The familial genetic incidence of breast cancer would be determined by a workup known as BRCA1 and BRCA2. If in the unlikely event that a patient might be genetic positive with a predisposition for breast cancer, I would generally spend a great amount of time counseling this particular individual. Here in Houston, we would refer these patients to the Baylor College of Medicine Lester and Sue Smith Breast Center to get an absolute handle on the genetic predisposition if indeed there is a BRCA1 and BRCA2 positivity. We would then make a decision with the patient and the staff at the Baylor College of Medicine regarding breast implants. It is not uncommon for a patient to have a relative with breast cancer, and generally, unless the patient has a genetic predisposition, this would not contraindicate breast implants.

Franklin A. Rose, MD
Franklin A. Rose
1 UpVoted this answer
There are studies that suggest that having breast implants "mask" that ability to see all of the breast tissue by up to 15%. Mammographers are now very good at obtaining additional views as needed to decrease this percentage. Also, I believe that having breast implants increases the likelihood of finding a lump earlier on self exam because the implant distributes the breast tissue over a larger area and serve as an even platform for feeling lumps. This I think outweighs the possible masking effect of the implants on mammography

Remember to do a self breast exam monthly between menstrual cycles. This is best done in the shower with soap starting at the nipple and moving outward in a methodical circular motion and then in a up and down and side to side motion. Those that have lumpy breasts are looking for changes in those lumps. When in doubt, always check with your primary care physician.
1 UpVoted this answer
It is important that you have a screening physical exam and test (mammogram, ultrasound or MRI) prior to having breast augmentation. With imaging, breast cancer can be detected before they even form a lump. Some of the breast tissue may not be visible on the images even without an implant. In general women who have breast implants have tendency to have their breasts checked more often. But if having implants in makes you worried all the time, don't do it.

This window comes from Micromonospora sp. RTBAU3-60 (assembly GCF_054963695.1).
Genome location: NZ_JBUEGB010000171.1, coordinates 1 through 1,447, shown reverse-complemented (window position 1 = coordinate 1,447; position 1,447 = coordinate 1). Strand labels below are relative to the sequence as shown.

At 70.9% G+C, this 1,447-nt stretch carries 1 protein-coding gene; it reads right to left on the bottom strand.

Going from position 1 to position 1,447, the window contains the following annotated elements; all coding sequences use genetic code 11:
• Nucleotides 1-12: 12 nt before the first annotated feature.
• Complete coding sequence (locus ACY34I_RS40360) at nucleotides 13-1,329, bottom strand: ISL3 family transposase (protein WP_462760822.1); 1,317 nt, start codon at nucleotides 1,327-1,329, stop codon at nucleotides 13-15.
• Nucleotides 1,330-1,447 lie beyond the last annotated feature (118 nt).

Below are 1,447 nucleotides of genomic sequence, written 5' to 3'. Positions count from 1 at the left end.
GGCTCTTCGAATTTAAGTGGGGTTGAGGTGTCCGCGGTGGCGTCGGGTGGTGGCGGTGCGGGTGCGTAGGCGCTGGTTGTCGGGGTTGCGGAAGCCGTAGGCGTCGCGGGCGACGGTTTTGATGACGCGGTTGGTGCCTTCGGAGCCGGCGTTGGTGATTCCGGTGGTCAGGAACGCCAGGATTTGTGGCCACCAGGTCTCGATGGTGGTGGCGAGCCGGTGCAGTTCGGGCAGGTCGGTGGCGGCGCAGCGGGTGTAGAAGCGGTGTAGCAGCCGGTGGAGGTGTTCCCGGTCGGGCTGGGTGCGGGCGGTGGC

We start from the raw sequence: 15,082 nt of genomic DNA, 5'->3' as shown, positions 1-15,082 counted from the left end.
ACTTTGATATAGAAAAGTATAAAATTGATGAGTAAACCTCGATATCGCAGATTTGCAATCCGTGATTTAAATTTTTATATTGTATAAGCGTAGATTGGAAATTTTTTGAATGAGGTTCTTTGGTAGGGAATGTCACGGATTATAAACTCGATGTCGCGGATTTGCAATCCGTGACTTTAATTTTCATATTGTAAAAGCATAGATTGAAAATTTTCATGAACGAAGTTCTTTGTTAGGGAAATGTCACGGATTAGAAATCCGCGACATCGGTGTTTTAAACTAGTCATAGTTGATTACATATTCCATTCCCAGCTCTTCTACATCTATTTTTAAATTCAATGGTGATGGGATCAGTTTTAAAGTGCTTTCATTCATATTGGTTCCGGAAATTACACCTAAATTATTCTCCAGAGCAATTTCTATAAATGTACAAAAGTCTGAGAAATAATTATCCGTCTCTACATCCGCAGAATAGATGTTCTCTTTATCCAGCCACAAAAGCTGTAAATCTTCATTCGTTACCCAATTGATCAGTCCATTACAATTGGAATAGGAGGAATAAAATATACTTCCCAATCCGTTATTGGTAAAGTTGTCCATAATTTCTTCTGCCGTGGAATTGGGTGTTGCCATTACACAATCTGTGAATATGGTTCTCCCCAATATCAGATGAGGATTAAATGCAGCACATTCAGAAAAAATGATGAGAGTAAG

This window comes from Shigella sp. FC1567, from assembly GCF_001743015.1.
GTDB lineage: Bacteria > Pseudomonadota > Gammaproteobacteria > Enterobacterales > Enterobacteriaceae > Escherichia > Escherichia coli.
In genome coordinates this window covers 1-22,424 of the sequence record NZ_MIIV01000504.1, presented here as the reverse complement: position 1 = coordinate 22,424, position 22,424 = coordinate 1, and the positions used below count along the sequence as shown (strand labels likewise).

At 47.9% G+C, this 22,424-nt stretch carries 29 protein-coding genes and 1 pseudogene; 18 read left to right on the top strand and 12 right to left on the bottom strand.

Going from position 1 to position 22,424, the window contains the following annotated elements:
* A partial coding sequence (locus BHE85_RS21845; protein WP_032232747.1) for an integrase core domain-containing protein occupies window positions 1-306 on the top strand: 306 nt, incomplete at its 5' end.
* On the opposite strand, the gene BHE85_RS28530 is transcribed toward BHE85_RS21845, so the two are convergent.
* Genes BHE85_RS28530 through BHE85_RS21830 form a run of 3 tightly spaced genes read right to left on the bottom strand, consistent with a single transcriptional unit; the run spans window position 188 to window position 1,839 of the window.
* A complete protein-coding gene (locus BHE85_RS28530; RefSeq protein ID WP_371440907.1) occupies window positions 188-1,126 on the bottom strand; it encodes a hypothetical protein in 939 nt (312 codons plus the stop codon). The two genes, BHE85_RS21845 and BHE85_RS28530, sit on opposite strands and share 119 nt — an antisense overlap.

Azita Madjidi
1 UpVoted this answer
For the best answer you need a formal in person consultation with a board certified plastic surgeon. Generally speaking breast implants placed under the chest muscle that remain soft and do not have scar tissue called capsular contraction provide the best opportunity for adequate mammograms. Breast implants placed on top of the muscle under the breast that develope capsular contraction can interfere with mammograms
1 UpVoted this answer
There was a large study done that showed no increase in the risk of breast cancer, no later stage at detection, and no change in survival rates. Getting breast implants can affect the amount of breast tissue that is visible on mammogram, but placing them under the muscle minimizes this, and it's a small percentage anyway.
Dana M. Goldberg
Several large studies at major institutions revealed that breast implants placed in the sub muscular position did not make it more difficult to detect breast cancer. However, breast implants placed in the submammary position i.e. above the muscle, did make it more difficult to detect breast cancer. Remember, breast self-examination and appropriate age and timing of mammograms and frequent examination of your breasts by your OB/GYN are imperative. Also, knowing your family history is important and you may want to know your BRCA Status if there is a positive family history of breast cancer. One in eight women develop breast cancer. Personally, I have perform breast augmentation in the sub muscular position and two of my patients developed breast and since the breast implants were under the muscle they did not have to be removed and the women retained the shape of their breast even after the modified mastectomy. Breast augmentation is an important decision and should be discussed in detail with your plastic surgeon cooperating with your OB/GYN surgeon. Best of luck in your endeavors.
I take care of breast cancer patients every everyday practically. There is no study that states that implants lead to more issues with breast cancer. A proper set of mammograms at a center that is accredited by the American College of Surgeons is an excellent way to be evaluated. After that the modalities like ultrasound and MRI can be used to address any other questions.
Robert Whitfield